13. Carolina - Eric Staal has missed one game in his five NHL seasons. One single game. I know some people who used to miss a day of work each week. I'll leave their names out (Thane, Ryno) but they could learn from Staal.

12. Columbus - The pressure is on Steve Mason to prove that his spectacular rookie season (10 shutouts) wasn't a fluke. After Rick Nash and Mason, coach Ken Hitchcock is the 3rd most valuable piece of the team. Honestly. Look at the roster. No way this team should be anywhere near the playoffs but Hitch will have them in there.

11. Vancouver - I can't shake the feeling that the gap between Roberto Luongo (and Martin Brodeur) and the rest of the goalies in the league has closed considerably. That 7 goal performance in the Canucks playoff exit has to be lingering, as do the negative feelings from the Sedins, who requested long-term contracts that were denied only to watch as Luongo signed a 12 year deal during training camp.

10. Anaheim - The Ducks might have the top line in the league if they decide to play Ryan Getzlaf, Corey Perry and Bobby Ryan together and with the additions of Saku Koivu and Jeffrey Lupul to play on the second line with the ageless Teemu Selanne, they probably should do it. You hear that Randy Carlyle? Play the big three together. (Written on behalf of every fantasy owner who drafted Ryan.)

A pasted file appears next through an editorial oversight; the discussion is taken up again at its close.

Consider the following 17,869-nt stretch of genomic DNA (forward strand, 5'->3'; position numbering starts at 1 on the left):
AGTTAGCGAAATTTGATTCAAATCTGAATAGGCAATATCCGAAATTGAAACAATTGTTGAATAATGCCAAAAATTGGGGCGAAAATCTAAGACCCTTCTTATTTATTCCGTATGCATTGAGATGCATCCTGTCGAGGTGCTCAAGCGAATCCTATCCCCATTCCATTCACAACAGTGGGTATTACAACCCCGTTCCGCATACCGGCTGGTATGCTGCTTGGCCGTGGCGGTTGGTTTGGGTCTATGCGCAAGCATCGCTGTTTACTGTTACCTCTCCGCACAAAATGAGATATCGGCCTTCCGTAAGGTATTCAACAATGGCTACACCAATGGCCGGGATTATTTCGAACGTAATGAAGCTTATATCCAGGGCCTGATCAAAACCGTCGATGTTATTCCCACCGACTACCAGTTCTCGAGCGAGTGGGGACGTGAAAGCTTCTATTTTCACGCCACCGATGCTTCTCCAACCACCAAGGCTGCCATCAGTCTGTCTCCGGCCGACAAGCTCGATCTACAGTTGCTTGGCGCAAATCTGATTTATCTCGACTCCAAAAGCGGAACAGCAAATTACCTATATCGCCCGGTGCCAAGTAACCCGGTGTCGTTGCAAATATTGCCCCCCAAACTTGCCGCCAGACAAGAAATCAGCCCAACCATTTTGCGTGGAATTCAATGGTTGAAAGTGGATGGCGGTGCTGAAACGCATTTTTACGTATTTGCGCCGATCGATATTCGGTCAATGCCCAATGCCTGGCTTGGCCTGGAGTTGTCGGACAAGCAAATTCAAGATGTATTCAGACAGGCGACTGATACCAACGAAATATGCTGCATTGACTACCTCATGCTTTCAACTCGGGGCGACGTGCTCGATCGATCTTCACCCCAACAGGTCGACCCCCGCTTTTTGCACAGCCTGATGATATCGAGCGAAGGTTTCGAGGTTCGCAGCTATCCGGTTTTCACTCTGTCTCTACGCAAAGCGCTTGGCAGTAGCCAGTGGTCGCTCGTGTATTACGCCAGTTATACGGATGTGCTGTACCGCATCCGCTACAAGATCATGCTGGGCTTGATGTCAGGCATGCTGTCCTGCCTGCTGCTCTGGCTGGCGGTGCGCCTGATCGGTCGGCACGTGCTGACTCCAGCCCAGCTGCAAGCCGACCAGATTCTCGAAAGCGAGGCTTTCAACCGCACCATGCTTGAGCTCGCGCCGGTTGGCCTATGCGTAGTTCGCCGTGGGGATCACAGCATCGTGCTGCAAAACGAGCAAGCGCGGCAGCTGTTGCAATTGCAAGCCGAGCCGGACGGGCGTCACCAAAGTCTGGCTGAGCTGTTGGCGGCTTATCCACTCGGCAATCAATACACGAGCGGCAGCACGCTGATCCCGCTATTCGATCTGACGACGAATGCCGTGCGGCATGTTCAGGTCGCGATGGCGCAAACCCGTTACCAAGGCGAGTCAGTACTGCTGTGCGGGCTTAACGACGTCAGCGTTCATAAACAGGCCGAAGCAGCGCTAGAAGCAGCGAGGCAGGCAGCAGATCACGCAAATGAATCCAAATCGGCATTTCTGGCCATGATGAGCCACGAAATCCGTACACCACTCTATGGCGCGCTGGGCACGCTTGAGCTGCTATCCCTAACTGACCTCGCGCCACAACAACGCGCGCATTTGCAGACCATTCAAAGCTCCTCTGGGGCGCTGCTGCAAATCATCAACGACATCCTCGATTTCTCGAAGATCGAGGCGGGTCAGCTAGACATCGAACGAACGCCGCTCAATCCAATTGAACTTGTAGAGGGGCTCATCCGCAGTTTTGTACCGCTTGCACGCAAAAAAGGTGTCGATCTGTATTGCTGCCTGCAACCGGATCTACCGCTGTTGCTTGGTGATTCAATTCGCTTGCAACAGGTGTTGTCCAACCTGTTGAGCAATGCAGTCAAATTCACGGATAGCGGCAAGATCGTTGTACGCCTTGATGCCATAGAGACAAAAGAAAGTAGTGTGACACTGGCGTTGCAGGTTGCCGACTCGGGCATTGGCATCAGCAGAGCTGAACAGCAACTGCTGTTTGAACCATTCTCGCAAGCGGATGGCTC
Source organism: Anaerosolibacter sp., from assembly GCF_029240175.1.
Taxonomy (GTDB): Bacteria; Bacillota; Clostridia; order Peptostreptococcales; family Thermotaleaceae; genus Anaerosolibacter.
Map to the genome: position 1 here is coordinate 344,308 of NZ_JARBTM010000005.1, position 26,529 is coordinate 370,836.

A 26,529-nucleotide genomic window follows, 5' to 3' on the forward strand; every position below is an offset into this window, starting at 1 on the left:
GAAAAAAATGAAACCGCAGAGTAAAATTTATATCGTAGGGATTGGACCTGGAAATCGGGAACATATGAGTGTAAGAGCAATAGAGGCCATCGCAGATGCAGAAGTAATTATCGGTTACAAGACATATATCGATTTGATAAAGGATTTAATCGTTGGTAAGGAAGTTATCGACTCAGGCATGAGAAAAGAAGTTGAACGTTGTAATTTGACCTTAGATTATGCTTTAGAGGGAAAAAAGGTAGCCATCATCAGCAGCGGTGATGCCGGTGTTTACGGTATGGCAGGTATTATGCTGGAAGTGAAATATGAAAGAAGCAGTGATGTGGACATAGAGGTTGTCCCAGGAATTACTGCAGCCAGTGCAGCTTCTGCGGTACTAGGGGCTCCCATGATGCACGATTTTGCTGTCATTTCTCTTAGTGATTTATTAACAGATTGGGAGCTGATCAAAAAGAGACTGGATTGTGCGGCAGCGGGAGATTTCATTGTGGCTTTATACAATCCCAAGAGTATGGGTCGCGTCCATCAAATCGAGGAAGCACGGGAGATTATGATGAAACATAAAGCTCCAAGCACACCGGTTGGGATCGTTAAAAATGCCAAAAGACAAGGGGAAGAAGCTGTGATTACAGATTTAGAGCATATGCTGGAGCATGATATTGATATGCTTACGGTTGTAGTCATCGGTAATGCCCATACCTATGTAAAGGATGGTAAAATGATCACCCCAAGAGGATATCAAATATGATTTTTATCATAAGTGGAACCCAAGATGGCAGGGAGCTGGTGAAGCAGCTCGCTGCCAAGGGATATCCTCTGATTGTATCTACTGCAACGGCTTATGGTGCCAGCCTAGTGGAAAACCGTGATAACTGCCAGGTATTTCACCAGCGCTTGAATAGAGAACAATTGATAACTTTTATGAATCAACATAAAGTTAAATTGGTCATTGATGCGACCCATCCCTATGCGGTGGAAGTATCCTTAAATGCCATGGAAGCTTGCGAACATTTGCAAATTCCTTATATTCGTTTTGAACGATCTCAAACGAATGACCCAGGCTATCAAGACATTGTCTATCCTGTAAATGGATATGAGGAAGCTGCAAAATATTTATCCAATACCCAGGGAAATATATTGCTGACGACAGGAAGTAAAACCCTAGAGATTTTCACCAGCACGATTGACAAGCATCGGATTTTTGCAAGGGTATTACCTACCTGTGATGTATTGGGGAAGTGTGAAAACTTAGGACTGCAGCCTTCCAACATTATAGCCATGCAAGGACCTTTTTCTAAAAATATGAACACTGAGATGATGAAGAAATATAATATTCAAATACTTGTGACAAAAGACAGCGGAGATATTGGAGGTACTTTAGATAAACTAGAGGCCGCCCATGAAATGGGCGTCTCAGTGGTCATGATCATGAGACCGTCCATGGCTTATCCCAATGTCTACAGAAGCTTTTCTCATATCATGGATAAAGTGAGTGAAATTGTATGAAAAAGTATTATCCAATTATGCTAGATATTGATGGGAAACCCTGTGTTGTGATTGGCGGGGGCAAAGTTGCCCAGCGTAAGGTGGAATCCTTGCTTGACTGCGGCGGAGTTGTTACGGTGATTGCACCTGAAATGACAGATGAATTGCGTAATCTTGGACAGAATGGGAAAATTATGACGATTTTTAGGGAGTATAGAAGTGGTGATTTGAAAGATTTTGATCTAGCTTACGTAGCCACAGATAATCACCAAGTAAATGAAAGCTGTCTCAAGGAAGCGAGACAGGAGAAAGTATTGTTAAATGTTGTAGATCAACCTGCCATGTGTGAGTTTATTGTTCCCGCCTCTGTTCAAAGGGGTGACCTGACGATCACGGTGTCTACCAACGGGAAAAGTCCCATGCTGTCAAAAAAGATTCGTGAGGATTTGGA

9. Chicago - The Hawks are a sexy pick to topple the Red Wings in the Central, but I think they might struggle somewhat during the regular season, particularly in the early part of the schedule. Last year was special, it almost felt like a storybook season with the Winter Classic, the reawakening of the Chicago hockey crowd, the fan acknowledgment and it culminated with a month of ridiculously entertaining playoff hockey. So I expect there might be a bit of a letdown. But their top 10 players are as good as anyone's and they'll be heard from again in the playoffs.

8. Boston - No way Boston repeats last year's regular season performance when everything went almost perfectly for them. The list of players who had career years last year is incredible (Krejci, Wideman, Wheeler, Kessel) and virtually everyone else played at least up to their ability. That surely will not happen again. The B's are still a very good squad, but they aren't going to put together another stretch of only 5 losses in 40 games.